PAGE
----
“The loan from Iron Range Resources & Rehabilitation enabled us to acquire custom equipment at a much lower cost due to the low interest rate,” said Green. “We can meet our customers’ growing demands by harvesting peat at a much more rapid rate and in much greater volumes.”

Note: Iron Range Resources & Rehabilitation provided American Peat two prior loans for start-up and research.

Pictured above from top to bottom are: peat granules, peat harvesting on winter roads and a reclamation pond.

Dorothy Molter Museum upgrades historic cabins

Dorothy Molter's Winter Cabin

The Dorothy Molter Museum received a Culture & Tourism grant to install new temperature and moisture-resistant flooring in two of its historic 80-year old cabins that belonged to and house artifacts from Dorothy’s actual home on Knife Lake in the Boundary Waters Canoe Area Wilderness (BWCAW). The old vinyl flooring had crumbled due to seasonal foundation shifting.

Dorothy was the last non-indigenous resident of the BWCAW. A licensed nurse from Chicago, she first visited Isle of Pines resort on Knife Lake with family members in 1930 at age 23. As her annual visits with family continued, she developed a friendship with resort owner Bill Berglund based on their mutual love of the wilderness. Eventually Dorothy would reside on the island year round to assist Mr. Berglund with resort operations and maintenance, as well as provide his nursing care as his health declined. He passed away in 1948, and his family deeded the resort to Dorothy. She began making homemade root beer after the flight ban of 1949 and sold it to thousands of canoeists and visitors to her resort earning her the name Root Beer Lady.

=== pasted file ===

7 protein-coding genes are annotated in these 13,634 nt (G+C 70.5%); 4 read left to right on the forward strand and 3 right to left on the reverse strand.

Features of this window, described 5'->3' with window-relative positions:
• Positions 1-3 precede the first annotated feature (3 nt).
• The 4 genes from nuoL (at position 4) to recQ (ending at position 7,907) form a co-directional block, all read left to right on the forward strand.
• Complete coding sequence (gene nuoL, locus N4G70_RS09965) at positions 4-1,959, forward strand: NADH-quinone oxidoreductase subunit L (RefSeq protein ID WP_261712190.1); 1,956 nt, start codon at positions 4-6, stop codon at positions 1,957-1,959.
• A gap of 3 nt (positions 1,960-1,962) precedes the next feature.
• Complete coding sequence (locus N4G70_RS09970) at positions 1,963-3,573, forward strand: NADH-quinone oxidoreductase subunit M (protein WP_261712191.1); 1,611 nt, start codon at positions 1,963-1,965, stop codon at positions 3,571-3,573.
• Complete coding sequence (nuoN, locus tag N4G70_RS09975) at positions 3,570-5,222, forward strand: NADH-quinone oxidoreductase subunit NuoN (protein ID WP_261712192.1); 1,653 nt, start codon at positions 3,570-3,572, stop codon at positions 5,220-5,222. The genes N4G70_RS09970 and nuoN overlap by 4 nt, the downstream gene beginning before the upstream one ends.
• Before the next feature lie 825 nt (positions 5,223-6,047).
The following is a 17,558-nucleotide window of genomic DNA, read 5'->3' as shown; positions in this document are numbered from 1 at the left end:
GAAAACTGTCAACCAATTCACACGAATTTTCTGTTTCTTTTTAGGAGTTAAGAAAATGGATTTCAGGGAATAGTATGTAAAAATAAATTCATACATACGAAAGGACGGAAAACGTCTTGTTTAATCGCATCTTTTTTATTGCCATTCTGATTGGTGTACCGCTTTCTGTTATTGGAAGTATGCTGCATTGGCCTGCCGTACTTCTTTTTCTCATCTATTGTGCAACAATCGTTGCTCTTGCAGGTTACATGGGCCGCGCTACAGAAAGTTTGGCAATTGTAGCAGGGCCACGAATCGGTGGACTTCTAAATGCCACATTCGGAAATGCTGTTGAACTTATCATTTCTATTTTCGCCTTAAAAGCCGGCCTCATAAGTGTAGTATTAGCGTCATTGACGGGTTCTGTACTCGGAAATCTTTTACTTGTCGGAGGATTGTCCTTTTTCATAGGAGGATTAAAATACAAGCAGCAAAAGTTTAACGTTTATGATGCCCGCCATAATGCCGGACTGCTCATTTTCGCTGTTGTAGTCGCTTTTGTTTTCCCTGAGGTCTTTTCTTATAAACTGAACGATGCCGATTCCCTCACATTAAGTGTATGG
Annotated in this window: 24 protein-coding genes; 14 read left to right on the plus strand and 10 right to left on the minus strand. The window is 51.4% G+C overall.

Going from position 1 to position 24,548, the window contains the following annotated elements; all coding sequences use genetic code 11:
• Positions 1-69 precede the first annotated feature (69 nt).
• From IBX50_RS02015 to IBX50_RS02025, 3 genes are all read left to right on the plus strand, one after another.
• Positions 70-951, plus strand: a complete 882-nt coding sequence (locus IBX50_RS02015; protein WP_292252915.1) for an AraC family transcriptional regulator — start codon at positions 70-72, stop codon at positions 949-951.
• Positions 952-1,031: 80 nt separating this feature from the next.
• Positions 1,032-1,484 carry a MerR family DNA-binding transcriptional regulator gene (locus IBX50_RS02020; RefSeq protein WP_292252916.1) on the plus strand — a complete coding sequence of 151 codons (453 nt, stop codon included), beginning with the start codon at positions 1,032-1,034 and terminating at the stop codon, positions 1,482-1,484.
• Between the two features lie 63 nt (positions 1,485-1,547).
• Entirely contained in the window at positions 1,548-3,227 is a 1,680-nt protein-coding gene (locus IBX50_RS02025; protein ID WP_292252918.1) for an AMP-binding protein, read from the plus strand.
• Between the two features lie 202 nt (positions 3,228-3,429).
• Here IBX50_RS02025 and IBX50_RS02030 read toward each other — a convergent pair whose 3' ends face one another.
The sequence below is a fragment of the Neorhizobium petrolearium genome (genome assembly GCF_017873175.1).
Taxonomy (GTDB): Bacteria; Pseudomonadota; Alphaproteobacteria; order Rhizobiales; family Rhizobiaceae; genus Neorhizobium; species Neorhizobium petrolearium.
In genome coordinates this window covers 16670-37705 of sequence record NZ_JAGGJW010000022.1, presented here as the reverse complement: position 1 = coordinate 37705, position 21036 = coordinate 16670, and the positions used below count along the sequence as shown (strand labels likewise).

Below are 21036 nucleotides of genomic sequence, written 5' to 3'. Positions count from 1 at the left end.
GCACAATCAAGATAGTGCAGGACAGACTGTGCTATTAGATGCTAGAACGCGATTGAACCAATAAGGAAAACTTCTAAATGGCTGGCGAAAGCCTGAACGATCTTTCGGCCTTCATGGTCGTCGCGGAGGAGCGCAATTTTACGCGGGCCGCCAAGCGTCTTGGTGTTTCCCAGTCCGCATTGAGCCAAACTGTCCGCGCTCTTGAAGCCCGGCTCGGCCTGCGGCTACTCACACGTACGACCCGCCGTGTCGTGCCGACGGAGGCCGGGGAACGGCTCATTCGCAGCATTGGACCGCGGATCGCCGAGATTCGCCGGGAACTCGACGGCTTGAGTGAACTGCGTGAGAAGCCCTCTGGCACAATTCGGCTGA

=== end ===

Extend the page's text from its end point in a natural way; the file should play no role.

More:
Dorothy Molter

Dorothy gained national media attention beginning in 1952 due to her unorthodox lifestyle, and that attention culminated with the passing of the 1964 Wilderness Act and a successful petition to the federal government urging the United States Forest Service to allow her to stay on her property until her death. She passed away at age 79 and was the last living occupant of the 2 million acre BWCAW. Read her full biography here.

The museum, located on the east end of Ely, features an interpretive center and gift shop and three of Dorothy’s original cabins housing a variety of exhibits including her root beer making equipment. It is open daily through Labor Day and attracts approximately 5,000 visitors each season. For Culture & Tourism grant information email Danae Beaudette or call her at 218-735-3022.

Pictured above: 

The Winter Cabin: Dorothy's primary residence when on Isle of Pines.

Dorothy Molter on Isle of Pines.

New splash pads in Deerwood and Hibbing offer free, fun and healthy recreation

Deerwood Splash Pad